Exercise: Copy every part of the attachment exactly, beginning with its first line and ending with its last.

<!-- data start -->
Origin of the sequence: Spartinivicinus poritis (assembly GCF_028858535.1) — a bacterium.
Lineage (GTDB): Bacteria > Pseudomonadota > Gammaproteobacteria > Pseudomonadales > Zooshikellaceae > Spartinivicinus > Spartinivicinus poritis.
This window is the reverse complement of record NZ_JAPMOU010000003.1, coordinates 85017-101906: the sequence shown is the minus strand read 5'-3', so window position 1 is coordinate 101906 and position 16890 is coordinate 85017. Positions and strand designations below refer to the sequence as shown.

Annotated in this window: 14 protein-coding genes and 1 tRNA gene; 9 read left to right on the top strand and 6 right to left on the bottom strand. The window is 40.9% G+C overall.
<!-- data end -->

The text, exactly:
Origin of the sequence: Spartinivicinus poritis (assembly GCF_028858535.1) — a bacterium.
Lineage (GTDB): Bacteria > Pseudomonadota > Gammaproteobacteria > Pseudomonadales > Zooshikellaceae > Spartinivicinus > Spartinivicinus poritis.
This window is the reverse complement of record NZ_JAPMOU010000003.1, coordinates 85017-101906: the sequence shown is the minus strand read 5'-3', so window position 1 is coordinate 101906 and position 16890 is coordinate 85017. Positions and strand designations below refer to the sequence as shown.

Annotated in this window: 14 protein-coding genes and 1 tRNA gene; 9 read left to right on the top strand and 6 right to left on the bottom strand. The window is 40.9% G+C overall.